By Patricia Waldron
In person, people with disabilities often experience microaggressions – comments or subtle insults based on stereotypes – but similar interactions, as well as new types of microaggressions, play out online as well.
A new study by researchers at Cornell and Michigan State University finds that those constant online slights add up. Interviews revealed that microaggressions affect their self-esteem and change how people with disabilities use social media. Ideally, digital tools will one day reduce the burden for marginalized users, but due to their subtlety, microaggressions can be hard for algorithms to detect.
“This paper brings a new perspective on how social interactions shape what equitable access means online and in the digital world,” said Sharon Heung, a doctoral student in information science. Heung presented the study, “Nothing Micro About It: Examining Ableist Microaggressions on Social Media,” Oct. 26 at ASSETS 2022, the Association for Computing Machinery SIGACCESS Conference on Computers and Accessibility.
Previously, little was known about online microaggressions. “If you look at the discourse around harms emanating from social media use by communities that are vulnerable, there is almost no work that focuses on people with disabilities,” said co-author Aditya Vashistha, assistant professor of information science in the Cornell Ann S. Bowers College of Computing and Information Science. “It’s surprising because about one in seven people in the world has a disability.”
When microaggressions occur in live settings, they are often ephemeral, with few bystanders. In contrast, “when they happen on social media platforms, it’s happening in front of a large audience – the scale is completely different,” said Vashistha, “and then they live on, for people to see forever.”
Additionally, social media platforms can amplify microaggressions, potentially spreading misinformation. “Online microaggressions have the ability to shape the understandings of disability for a lot of people who are not even involved in the situation,” said co-author Megh Marathe, assistant professor of media, information, bioethics, and social justice at Michigan State. “We’re very concerned about how it’s shaping the way the broader audience thinks about disability and disabled people.”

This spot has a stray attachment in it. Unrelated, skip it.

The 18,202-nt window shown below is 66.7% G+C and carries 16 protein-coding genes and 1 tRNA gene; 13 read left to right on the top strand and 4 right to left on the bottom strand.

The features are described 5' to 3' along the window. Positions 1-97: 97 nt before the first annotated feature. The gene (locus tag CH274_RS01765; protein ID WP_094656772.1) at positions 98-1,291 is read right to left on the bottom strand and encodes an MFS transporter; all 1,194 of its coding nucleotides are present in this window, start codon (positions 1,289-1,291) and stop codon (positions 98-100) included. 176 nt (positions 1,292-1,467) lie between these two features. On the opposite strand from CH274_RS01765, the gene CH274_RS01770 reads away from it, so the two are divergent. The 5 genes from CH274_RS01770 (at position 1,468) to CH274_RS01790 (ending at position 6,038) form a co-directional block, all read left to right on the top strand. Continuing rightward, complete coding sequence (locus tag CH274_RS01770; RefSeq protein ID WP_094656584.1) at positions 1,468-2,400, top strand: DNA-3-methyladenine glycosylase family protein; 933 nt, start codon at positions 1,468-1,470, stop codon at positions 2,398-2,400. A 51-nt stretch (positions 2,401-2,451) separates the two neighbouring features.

Heung and co-author Mahika Phutane, a doctoral student in computer science, interviewed 20 volunteers who self-identified as having various disabilities, and who were active on social media platforms. They asked the participants to describe subtle discrimination and microaggressions they had experienced, and the impact on their lives.
Patronizing comments like, “You’re so inspiring,” were the most common, along with infantilizing posts, like “Oh, you live by yourself?” People also asked inappropriate questions about users’ personal lives and made assumptions about what the person could do or wear based on their disability. Some users were told they were lying about their disability, or that they didn’t have one, especially if that disability was invisible, such as a mental health condition.
The researchers categorized the responses into 12 types of microaggressions. Most fit into categories previously recognized in offline interactions, but two were unique to social media. The first was “ghosting,” or ignored posts. The second was ways that the platform was inaccessible for people with various disabilities. For example, some users said they felt unwelcome when people did not add alt text to photos or used text colors they couldn’t discern. One person with dwarfism said her posts were continually removed because she kept getting flagged as a minor.
After experiencing a microaggression, users had to make the tough choice of how to respond. Regardless of whether they ignored the comment, reported it, or used the opportunity to educate the other person, participants said it took an emotional toll and damaged their self esteem. Many took breaks from social media or limited the information they shared online to protect themselves.
“Addressing this problem is really hard,” said Phutane. “Social media is driven to promote engagement, right? If they educate the perpetrator, then that original post will just get more and more promoted.”
Most social media platforms already have moderation tools, but reporting systems are sometimes flawed, lack transparency, and can misidentify harassment. The participants proposed that platforms should automatically detect and delete microaggressions, or a bot could pop up with information about disabilities.
However, microaggressions can be hard for automated systems to detect. Unlike hate speech, where algorithms can search for specific words, microaggressions are more nuanced and context-dependent.
Once the scope and types of microaggressions experienced by people from various marginalized groups are better understood, the researchers think tools can be developed to limit the burden of dealing with them. These issues are important to address, especially with the potential expansion of virtual reality and the “metaverse.”
“We need to be especially vigilant and conscious of how these real-world interactions get transferred over to online settings,” said co-author Shiri Azenkot, associate professor of information science at the Jacobs Technion-Cornell Institute at Cornell Tech and Cornell Bowers CIS. “It’s not just social media interactions – we’re also going to see more interactions in virtual spaces.”
This work was partially supported by the National Science Foundation Graduate Research Fellowship and the University of California President’s Postdoctoral Fellowship.
Patricia Waldron is a writer for the Cornell Ann S. Bowers College of Computing and Information Science.